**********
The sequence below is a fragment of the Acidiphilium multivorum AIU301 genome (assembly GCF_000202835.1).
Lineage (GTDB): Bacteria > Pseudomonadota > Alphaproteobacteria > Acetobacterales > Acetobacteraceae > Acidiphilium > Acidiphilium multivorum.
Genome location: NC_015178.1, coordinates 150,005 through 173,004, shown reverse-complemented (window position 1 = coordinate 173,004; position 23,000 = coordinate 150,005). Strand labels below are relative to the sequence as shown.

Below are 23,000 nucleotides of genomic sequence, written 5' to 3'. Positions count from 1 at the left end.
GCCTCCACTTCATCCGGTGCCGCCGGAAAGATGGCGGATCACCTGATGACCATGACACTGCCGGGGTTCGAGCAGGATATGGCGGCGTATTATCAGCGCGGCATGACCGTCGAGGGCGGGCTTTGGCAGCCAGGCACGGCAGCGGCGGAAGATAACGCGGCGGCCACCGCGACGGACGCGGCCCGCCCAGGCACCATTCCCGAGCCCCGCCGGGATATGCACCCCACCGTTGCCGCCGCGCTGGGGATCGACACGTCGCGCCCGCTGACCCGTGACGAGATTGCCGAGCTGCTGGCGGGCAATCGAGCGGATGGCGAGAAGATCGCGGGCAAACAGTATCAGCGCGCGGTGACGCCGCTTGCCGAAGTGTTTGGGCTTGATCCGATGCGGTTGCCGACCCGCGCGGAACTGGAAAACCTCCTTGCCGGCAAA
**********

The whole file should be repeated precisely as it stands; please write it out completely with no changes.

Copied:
The sequence below is a fragment of the Acidiphilium multivorum AIU301 genome (assembly GCF_000202835.1).
Lineage (GTDB): Bacteria > Pseudomonadota > Alphaproteobacteria > Acetobacterales > Acetobacteraceae > Acidiphilium > Acidiphilium multivorum.
Genome location: NC_015178.1, coordinates 150,005 through 173,004, shown reverse-complemented (window position 1 = coordinate 173,004; position 23,000 = coordinate 150,005). Strand labels below are relative to the sequence as shown.

Below are 23,000 nucleotides of genomic sequence, written 5' to 3'. Positions count from 1 at the left end.
GCCTCCACTTCATCCGGTGCCGCCGGAAAGATGGCGGATCACCTGATGACCATGACACTGCCGGGGTTCGAGCAGGATATGGCGGCGTATTATCAGCGCGGCATGACCGTCGAGGGCGGGCTTTGGCAGCCAGGCACGGCAGCGGCGGAAGATAACGCGGCGGCCACCGCGACGGACGCGGCCCGCCCAGGCACCATTCCCGAGCCCCGCCGGGATATGCACCCCACCGTTGCCGCCGCGCTGGGGATCGACACGTCGCGCCCGCTGACCCGTGACGAGATTGCCGAGCTGCTGGCGGGCAATCGAGCGGATGGCGAGAAGATCGCGGGCAAACAGTATCAGCGCGCGGTGACGCCGCTTGCCGAAGTGTTTGGGCTTGATCCGATGCGGTTGCCGACCCGCGCGGAACTGGAAAACCTCCTTGCCGGCAAA